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Ability to set the umask for cPanel's File Manager

Jeff Shotnik shared this idea 8 years ago
Open Discussion

As a Server Administrator, I want the ability to set the umask for cPanel's File Manager, so that I have higher file system security.


  1. Set umask for cPanel's file manager to tighten security. Current umask is 022 which can be an issue in a shared environment.
  2. Umask can be set within other services (ssh, ftp, php) - just missing this functionality for the File Manager.

Comments (5)

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2

I like this feature, but it depends heavily on your setup:


With suexec enabled 750 and 640 are fine for a PHP file, but what about files not executed by suexec? (images, static files, flash...)


You should have nobody (or your current apache user) as a member of the user's group, and that would also make the umasking not so useful anymore.


Without suexec or for static files, the default 755 and 644 are ok.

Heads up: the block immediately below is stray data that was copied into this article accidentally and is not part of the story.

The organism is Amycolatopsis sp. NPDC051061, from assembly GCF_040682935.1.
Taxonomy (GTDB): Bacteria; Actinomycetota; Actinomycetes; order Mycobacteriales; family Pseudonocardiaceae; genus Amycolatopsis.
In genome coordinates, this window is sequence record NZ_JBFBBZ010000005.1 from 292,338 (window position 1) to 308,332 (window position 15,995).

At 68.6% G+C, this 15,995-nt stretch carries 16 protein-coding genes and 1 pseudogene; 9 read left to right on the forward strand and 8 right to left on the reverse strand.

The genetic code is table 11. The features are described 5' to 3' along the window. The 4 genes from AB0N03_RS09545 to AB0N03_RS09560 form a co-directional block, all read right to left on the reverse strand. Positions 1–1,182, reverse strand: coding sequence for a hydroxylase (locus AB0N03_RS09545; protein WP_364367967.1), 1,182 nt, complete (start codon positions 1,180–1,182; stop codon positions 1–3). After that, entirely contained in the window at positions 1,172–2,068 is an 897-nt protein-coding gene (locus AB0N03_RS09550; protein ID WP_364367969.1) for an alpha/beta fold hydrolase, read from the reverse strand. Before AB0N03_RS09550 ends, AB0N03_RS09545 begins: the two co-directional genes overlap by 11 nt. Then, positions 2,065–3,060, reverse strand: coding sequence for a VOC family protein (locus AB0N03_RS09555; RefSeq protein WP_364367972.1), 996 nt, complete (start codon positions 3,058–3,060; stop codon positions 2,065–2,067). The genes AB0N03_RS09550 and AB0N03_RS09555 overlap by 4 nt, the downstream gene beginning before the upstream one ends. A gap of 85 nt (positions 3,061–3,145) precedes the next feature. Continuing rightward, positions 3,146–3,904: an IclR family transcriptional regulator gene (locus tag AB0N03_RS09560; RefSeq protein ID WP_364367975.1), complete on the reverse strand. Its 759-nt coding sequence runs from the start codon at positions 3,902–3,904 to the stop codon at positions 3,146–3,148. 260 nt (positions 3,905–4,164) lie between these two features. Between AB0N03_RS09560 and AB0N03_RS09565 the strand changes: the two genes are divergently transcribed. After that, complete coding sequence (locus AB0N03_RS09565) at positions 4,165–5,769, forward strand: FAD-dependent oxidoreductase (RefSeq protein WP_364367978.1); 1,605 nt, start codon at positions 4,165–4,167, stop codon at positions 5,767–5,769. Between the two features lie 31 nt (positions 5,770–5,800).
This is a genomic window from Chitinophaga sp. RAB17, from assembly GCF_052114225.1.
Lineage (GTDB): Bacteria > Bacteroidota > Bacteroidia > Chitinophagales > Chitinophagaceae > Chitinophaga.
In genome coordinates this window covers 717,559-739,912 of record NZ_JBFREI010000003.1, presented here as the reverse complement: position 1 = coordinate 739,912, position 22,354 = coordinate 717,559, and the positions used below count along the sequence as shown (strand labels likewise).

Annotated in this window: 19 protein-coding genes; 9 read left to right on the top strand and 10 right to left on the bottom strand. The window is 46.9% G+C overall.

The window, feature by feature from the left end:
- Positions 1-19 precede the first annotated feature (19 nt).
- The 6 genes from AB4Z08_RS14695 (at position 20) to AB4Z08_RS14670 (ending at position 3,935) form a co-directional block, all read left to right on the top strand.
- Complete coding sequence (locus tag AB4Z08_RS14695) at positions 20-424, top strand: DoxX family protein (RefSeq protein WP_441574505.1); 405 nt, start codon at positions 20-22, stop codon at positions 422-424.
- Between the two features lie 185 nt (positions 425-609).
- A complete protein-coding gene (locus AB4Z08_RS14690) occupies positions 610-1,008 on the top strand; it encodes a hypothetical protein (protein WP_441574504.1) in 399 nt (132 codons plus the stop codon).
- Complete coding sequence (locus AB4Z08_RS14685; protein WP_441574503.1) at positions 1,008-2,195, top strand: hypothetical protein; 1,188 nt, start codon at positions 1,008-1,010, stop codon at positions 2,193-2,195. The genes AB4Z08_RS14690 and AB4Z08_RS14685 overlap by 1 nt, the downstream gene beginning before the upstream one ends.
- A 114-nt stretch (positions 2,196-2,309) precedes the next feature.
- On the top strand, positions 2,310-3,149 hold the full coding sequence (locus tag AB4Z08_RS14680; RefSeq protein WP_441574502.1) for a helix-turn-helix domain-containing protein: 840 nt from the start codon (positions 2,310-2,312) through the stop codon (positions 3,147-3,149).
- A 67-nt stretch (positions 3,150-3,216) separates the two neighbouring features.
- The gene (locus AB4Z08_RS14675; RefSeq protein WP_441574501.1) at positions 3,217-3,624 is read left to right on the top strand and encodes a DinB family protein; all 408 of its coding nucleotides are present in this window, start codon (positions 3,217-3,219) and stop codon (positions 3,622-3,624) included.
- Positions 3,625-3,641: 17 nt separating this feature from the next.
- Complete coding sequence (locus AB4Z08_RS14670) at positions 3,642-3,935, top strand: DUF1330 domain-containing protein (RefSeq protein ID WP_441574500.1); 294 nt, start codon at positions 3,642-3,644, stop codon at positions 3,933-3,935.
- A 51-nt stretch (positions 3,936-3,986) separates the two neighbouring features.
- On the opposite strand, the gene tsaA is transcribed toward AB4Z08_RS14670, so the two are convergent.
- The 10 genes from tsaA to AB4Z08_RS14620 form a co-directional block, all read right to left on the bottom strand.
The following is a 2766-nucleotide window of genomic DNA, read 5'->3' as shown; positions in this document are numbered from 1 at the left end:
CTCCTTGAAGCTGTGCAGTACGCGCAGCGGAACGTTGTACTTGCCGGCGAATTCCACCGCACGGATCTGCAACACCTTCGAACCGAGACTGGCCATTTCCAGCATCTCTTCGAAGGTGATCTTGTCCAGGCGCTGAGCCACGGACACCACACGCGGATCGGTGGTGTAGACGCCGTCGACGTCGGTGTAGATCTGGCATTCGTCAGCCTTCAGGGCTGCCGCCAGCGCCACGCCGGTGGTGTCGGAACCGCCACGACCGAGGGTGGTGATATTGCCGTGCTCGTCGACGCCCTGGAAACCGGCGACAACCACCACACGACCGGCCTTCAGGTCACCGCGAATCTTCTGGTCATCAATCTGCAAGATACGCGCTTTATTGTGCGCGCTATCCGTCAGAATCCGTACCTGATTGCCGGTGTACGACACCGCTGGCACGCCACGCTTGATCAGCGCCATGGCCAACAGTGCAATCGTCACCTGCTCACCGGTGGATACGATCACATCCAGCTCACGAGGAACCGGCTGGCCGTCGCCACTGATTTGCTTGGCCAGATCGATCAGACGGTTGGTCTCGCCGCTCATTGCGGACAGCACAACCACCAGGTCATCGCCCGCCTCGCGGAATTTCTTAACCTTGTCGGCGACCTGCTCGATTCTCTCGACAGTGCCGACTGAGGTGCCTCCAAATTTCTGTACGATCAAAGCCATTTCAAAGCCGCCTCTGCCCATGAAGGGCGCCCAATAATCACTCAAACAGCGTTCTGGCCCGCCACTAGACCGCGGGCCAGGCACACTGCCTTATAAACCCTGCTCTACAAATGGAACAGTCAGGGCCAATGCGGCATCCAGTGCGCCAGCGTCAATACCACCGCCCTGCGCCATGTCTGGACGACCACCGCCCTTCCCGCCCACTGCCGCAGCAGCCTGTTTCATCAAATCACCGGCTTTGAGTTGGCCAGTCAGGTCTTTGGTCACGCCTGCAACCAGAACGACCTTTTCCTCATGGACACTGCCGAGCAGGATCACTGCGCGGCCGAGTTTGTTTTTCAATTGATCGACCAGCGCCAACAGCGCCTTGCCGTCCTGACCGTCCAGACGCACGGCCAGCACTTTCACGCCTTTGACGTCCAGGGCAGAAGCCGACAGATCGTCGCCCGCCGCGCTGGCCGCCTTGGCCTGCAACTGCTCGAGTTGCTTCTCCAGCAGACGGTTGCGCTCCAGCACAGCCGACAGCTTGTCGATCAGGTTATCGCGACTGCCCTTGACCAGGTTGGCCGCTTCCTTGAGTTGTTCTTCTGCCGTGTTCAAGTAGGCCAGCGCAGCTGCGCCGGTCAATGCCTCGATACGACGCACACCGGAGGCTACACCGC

- What's your current setup umask?

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Good point - but I believe it would be better to set a more strict mode on all files and let the user chmod static files, images, etc. if needed. I feel that a customer would be happier if you told them their file isn't accessible to Apache because of the default permission set, over telling them their database config file was read via an exploit within another account.


Within our cPanel templates I've adjusted the umask to 026 for ssh, ftp, and php.

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Good point - but I believe it would be better to set a more strict mode on all files and let the user chmod static files, images, etc. if needed. I feel that a customer would be happier if you told them their file isn't accessible to Apache because of the default permission set, over telling them their database config file was read via an exploit within another account.


Within our cPanel templates I've adjusted the umask to 026 for ssh, ftp, and php.

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Devs, please still consider this as an important feature request. Silent Ninja's points above are valid but no longer effect Apache when mod_ruid2 is enabled. Having the ability to set the defaults permissions for files/directories created with cPanel's File Manager is very important.

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Sounds nice, since we can manage easily.

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